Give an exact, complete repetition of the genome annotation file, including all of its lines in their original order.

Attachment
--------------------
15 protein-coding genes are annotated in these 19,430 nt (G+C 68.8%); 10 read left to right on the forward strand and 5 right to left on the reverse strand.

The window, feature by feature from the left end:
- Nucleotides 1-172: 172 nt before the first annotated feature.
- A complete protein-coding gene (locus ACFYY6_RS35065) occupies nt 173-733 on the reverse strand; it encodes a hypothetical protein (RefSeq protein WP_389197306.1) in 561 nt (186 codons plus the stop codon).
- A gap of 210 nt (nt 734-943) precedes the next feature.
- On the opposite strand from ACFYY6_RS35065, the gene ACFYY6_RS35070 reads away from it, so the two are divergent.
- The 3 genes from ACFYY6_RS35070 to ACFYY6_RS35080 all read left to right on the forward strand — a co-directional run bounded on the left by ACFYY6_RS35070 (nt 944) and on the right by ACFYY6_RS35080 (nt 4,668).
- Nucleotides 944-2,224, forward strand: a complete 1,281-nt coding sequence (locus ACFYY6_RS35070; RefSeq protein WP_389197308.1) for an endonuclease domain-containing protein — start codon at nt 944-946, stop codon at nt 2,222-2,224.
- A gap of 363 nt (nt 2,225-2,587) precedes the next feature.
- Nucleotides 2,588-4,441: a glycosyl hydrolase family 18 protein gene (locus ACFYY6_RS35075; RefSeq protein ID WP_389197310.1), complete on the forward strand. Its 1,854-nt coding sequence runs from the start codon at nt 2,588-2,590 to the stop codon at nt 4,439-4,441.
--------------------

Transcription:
15 protein-coding genes are annotated in these 19,430 nt (G+C 68.8%); 10 read left to right on the forward strand and 5 right to left on the reverse strand.

The window, feature by feature from the left end:
- Nucleotides 1-172: 172 nt before the first annotated feature.
- A complete protein-coding gene (locus ACFYY6_RS35065) occupies nt 173-733 on the reverse strand; it encodes a hypothetical protein (RefSeq protein WP_389197306.1) in 561 nt (186 codons plus the stop codon).
- A gap of 210 nt (nt 734-943) precedes the next feature.
- On the opposite strand from ACFYY6_RS35065, the gene ACFYY6_RS35070 reads away from it, so the two are divergent.
- The 3 genes from ACFYY6_RS35070 to ACFYY6_RS35080 all read left to right on the forward strand — a co-directional run bounded on the left by ACFYY6_RS35070 (nt 944) and on the right by ACFYY6_RS35080 (nt 4,668).
- Nucleotides 944-2,224, forward strand: a complete 1,281-nt coding sequence (locus ACFYY6_RS35070; RefSeq protein WP_389197308.1) for an endonuclease domain-containing protein — start codon at nt 944-946, stop codon at nt 2,222-2,224.
- A gap of 363 nt (nt 2,225-2,587) precedes the next feature.
- Nucleotides 2,588-4,441: a glycosyl hydrolase family 18 protein gene (locus ACFYY6_RS35075; RefSeq protein ID WP_389197310.1), complete on the forward strand. Its 1,854-nt coding sequence runs from the start codon at nt 2,588-2,590 to the stop codon at nt 4,439-4,441.